Women-only shortlists for top City jobs ruled out by equalities body

Equalities and Human Rights Commission advises Vince Cable that using all-female shortlists is unlawful sex discrimination

Vince Cable's attempt to use positive discrimination to get more women into the boardrooms of major companies has been thwarted by the Equalities and Human Rights Commission (EHRC), which has ruled out the use of all-female shortlists.

The business secretary had asked the equalities body to advise him on the legality of excluding men when trying to fill top City jobs as part of an effort to improve the gender balance in boardrooms.

Laura Carstensen, an EHRC commissioner, has issued new guidance which makes clear that using women-only shortlists is unlawful under equality law.

"It constitutes unlawful sex discrimination to select a person for a role because of their gender. The law does not permit positive discrimination when making an appointment or a promotion," the guidance said.

"However, the law provides scope for companies to address any disadvantage or disproportionately low participation on boards by enabling or encouraging applications from a particular gender, provided selection is made on merit."

Cable had sought the advice after receiving a report into the headhunting industry commissioned from Charlotte Sweeney, a former head of diversity at banks including HSBC and Nomura. She had suggested putting at least one woman on the shortlist for all board positions.

The EHRC guidance points out that "positive action is permitted when people of one gender are under-represented in a sector or company, provided that the measures which are adopted pursue the legitimate aim of addressing the causes of under-representation and that they are proportionate".

EU law permits women-only shortlists for political parties because it falls outside the scope of employment and occupation.

Cable said the guidance provided details on what lawful measures can be taken to help deliver greater boardroom diversity while the Institute of Directors (IoD) supported the rejection of women-only lists.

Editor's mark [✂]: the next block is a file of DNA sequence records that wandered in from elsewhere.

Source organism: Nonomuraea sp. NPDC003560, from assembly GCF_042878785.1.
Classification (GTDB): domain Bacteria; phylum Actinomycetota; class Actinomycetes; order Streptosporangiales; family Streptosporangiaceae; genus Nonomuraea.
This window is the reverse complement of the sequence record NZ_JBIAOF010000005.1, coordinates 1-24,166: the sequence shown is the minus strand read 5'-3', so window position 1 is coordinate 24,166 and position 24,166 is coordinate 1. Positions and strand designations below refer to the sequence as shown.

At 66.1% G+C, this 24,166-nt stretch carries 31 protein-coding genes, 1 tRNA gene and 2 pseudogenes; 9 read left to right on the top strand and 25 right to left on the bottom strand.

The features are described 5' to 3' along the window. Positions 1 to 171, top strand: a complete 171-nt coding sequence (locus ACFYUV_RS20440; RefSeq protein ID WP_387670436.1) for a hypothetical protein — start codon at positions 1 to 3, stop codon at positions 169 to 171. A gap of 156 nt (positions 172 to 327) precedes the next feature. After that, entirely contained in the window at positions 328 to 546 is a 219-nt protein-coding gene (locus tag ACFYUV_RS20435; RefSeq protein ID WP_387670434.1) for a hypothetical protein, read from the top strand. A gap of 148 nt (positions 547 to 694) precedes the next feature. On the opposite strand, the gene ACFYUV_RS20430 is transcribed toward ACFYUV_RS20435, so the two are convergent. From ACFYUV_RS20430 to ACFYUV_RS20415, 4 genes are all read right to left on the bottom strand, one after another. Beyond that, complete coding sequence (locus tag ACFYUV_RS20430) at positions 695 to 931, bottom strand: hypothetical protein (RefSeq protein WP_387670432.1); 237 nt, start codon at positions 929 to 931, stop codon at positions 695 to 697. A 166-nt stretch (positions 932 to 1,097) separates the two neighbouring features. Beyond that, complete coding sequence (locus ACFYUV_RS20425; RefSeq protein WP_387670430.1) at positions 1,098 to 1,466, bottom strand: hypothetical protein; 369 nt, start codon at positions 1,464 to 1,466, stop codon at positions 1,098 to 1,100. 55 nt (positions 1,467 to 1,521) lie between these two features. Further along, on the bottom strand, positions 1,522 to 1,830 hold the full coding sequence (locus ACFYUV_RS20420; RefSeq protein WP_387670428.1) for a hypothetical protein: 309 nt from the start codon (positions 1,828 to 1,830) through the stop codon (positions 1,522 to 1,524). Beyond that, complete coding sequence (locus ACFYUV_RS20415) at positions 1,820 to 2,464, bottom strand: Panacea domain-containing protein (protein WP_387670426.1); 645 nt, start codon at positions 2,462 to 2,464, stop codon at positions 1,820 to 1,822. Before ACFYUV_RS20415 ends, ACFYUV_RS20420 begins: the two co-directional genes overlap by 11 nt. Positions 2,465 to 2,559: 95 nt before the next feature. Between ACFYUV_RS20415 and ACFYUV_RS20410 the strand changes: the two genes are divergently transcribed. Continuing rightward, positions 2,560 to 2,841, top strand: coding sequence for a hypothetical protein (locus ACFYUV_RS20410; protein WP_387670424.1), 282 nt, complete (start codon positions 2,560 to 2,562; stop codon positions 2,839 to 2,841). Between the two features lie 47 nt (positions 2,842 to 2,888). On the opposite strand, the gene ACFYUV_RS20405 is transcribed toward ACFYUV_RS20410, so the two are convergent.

"This will really help our top businesses in what has been in the past a bit of a legal grey area. It confirms it is good and accepted practice for companies to set ambitious aspirational targets to increase the number of women on their board," Cable said.

"We completely agree with the commission that board appointments must be made on merit, demonstrated through fair and transparent criteria and procedures. No woman or man wants to be on a board of a company simply because of their gender."

Oliver Parry, the IoD's corporate governance adviser, said: "We hope that the guidance issued today will help boards to appoint more women through measures including aspirational targets, wider advertising for posts and mentoring and shadowing programmes."

The voluntary target recommended by Lord Davies in 2011 was for 25% boardroom representation at all FTSE 100 companies by 2015. There are no longer any all-male boards after the mining company Glencore appointed a female non-executive director last month. Women now make up 22% of FTSE 100 board positions, largely in non-executive roles.


Jill Treanor

The GuardianTramp

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